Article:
1. Overview

Nginx is a powerful web server and reverse proxy server that serves static and dynamic content on the web. One of the features of Nginx is its ability to rewrite URLs, allowing us to redirect or modify incoming requests to the server.

In this tutorial, we’ll explore how to forward HTTP POST requests via rewrite in Nginx.

2. HTTP POST Requests and URL Rewriting

HTTP POST requests submit data to a web server. When a user submits a form on a website, for example, the data goes to the server using an HTTP POST request.

HTTP POST requests consist of submitting forms and uploading files to a server in the form of key-value pairs. This data goes in the body of the request, rather than in the URL. This uses the proxy_pass directive in Nginx.

URL rewriting, on the other hand, is the process of modifying the URL of a web page to make it more user-friendly or to redirect traffic to a different URL.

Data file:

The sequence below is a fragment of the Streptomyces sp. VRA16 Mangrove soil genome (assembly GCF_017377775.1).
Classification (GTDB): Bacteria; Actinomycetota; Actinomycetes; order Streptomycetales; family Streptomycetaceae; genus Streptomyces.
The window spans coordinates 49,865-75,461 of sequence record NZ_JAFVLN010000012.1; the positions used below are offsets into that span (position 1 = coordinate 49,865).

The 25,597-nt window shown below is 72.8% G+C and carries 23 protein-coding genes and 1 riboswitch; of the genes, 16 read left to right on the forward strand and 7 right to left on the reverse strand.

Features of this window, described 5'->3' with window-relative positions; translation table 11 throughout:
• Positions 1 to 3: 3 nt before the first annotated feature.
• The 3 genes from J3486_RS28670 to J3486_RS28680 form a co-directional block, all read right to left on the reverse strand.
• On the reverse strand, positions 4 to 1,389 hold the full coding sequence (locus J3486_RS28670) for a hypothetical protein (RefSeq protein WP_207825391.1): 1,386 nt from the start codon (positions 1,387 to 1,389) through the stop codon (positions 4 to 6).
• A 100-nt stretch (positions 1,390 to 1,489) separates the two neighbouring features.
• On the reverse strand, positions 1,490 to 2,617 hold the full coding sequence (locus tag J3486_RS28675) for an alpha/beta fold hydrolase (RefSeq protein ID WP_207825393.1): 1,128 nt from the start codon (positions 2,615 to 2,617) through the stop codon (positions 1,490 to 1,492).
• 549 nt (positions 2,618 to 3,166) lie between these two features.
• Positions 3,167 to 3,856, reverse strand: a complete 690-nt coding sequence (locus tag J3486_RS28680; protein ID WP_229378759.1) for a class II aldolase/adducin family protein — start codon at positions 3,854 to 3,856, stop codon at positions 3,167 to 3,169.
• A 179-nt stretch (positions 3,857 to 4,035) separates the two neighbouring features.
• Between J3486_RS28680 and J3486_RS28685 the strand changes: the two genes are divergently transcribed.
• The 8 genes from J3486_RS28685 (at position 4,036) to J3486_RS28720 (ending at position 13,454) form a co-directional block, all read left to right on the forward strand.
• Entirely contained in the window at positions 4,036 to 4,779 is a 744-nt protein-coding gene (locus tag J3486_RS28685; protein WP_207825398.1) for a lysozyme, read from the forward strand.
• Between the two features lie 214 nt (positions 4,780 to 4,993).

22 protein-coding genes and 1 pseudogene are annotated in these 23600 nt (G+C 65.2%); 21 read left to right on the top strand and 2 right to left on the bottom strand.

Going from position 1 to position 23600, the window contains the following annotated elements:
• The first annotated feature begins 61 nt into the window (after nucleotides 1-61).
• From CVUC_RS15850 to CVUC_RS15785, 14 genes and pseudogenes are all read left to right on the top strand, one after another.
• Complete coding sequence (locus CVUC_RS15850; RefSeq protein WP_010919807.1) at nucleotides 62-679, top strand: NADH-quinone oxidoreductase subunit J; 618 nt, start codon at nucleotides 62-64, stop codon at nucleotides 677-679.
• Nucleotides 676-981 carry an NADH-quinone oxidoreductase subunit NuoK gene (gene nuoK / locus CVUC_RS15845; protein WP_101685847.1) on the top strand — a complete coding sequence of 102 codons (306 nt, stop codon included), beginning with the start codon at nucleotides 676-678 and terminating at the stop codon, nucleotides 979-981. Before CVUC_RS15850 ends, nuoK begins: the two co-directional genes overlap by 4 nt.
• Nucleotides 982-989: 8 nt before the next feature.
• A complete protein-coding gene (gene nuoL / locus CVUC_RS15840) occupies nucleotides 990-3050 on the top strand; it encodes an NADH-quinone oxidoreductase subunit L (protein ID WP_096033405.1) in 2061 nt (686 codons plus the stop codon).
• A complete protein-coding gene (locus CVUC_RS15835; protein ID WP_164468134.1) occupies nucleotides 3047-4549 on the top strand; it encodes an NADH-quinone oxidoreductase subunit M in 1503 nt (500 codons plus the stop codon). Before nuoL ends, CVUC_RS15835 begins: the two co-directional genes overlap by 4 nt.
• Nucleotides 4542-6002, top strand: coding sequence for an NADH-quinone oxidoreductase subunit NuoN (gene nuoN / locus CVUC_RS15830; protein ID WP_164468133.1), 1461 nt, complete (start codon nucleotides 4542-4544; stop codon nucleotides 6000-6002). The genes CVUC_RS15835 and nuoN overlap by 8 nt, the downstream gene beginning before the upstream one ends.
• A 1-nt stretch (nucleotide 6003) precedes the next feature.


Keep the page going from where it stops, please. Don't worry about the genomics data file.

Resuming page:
In Nginx, URL rewriting uses the rewrite directive. This directive allows us to specify a regular expression that matches the original URL and a replacement string that defines the new URL. The rewrite directive modifies both the URL and the HTTP method of the request. This can be done using a variety of methods, including server-side scripting, .htaccess files, and web server configuration files.

3. What Is Rewrite in Nginx?

We know that the proxy_pass directive only works for HTTP GET requests by default. To forward HTTP POST requests, we need to use Nginx’s URL rewriting capabilities. This uses the rewrite directive in combination with the proxy_pass directive.

Before we dive into the configuration details, let’s take a look at the basic syntax of the rewrite directive in Nginx:

rewrite regex replacement [flag];

Here, regex is a regular expression that matches the part of the URL we want to modify, replacement is the new value we want to replace it with, and flag is an optional parameter that modifies the behavior of the rewrite rule.